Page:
Pelosi’s travel to Taiwan outweighs China’s military threats
There will be no more debate between the United States and China over whether or not House Speaker Nancy Pelosi should visit Taiwan on Tuesday.
As the highest-ranking U.S. official to visit Taiwan in decades, Pelosi’s controversial stay in Taipei implies that the Pentagon has reduced its assessment of a real Chinese military danger to the speaker’s safety.
Pelosi’s Taiwan travel has been vigorously criticised by Beijing, and lurid predictions of a serious Chinese response have been given. As China’s foreign ministry spokeswoman put it, “A visit to Taiwan by her would constitute gross interference in China’s internal affairs…and lead to a very serious situation and grave consequences,” Zhao Lijian said on Monday.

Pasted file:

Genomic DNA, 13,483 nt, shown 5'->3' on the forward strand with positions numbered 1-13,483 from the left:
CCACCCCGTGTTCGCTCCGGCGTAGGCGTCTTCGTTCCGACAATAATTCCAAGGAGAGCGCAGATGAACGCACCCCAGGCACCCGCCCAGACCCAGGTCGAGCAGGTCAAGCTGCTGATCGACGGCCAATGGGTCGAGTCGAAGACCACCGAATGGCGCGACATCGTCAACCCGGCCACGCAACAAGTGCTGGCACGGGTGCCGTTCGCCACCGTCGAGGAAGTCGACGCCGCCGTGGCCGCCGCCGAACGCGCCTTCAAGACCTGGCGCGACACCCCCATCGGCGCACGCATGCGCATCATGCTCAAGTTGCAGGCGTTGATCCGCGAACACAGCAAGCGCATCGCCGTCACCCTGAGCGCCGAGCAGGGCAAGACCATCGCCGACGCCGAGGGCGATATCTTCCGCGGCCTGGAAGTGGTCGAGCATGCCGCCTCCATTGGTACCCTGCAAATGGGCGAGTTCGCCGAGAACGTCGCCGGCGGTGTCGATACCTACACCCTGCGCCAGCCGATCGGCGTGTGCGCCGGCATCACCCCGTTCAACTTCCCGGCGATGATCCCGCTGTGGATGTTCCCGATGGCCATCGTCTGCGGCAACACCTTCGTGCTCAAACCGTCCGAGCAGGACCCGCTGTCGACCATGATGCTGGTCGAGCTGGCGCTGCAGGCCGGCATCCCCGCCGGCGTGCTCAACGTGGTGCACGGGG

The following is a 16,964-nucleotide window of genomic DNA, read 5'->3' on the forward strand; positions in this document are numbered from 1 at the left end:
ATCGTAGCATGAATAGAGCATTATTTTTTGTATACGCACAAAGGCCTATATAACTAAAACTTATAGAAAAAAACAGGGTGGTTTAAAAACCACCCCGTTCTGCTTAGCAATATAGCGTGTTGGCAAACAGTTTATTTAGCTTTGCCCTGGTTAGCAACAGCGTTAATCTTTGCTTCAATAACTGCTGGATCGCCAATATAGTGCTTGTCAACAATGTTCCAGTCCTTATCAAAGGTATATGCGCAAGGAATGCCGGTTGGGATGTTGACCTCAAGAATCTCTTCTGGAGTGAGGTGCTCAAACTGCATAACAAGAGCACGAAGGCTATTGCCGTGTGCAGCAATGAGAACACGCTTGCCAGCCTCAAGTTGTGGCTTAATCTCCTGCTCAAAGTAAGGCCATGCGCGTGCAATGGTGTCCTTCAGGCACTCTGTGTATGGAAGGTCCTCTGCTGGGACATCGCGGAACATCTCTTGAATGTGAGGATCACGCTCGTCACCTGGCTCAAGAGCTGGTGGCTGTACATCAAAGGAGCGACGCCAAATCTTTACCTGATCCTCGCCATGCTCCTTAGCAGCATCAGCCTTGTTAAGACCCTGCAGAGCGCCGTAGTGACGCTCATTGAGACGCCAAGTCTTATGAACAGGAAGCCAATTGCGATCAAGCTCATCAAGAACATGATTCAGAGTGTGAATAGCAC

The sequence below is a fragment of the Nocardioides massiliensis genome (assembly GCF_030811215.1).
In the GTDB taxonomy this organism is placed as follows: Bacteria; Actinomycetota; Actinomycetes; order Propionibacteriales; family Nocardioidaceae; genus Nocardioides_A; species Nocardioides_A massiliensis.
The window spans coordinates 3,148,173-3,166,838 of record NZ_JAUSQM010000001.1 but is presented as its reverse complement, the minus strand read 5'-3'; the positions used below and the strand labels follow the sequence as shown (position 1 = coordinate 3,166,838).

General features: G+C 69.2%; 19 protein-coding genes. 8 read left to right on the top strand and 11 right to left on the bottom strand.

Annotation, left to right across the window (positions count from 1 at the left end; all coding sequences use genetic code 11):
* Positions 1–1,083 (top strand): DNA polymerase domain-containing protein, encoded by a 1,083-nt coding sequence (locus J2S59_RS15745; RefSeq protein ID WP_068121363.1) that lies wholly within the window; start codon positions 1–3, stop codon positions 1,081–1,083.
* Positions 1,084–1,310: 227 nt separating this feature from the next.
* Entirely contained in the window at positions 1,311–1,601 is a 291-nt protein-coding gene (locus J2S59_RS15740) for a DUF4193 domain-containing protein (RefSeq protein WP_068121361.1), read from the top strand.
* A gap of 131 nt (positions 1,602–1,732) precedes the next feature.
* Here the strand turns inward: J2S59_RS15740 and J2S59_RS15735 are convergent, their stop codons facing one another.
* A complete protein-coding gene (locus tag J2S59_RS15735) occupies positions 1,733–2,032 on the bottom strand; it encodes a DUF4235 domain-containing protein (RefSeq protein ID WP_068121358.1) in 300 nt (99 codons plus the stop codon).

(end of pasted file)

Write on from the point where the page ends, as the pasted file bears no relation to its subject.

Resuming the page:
Both sides appear to have reached an agreement that will allow Pelosi’s Taiwan visit to go on while minimising the risk of miscalculations at this time of increased bilateral tensions. This is despite Pelosi’s inflammatory language. “I can assure you that she will travel freely and securely,” National Security Council spokesperson John Kirby said on Monday without going into any detail.
A retired US Air Force Command Chief Master Sergeant and director of the Eisenhower Media Network said: “There’s no doubt in my mind that the military-to-military are having conversations … to make sure there’s no accident that could happen,”
Although they have not been confirmed, such bilateral military negotiations are expected to take place in conjunction with diplomatic outreach to ensure that Beijing has sufficient clarity about Pelosi’s visit to limit the likelihood of hazardous misunderstandings of American objectives.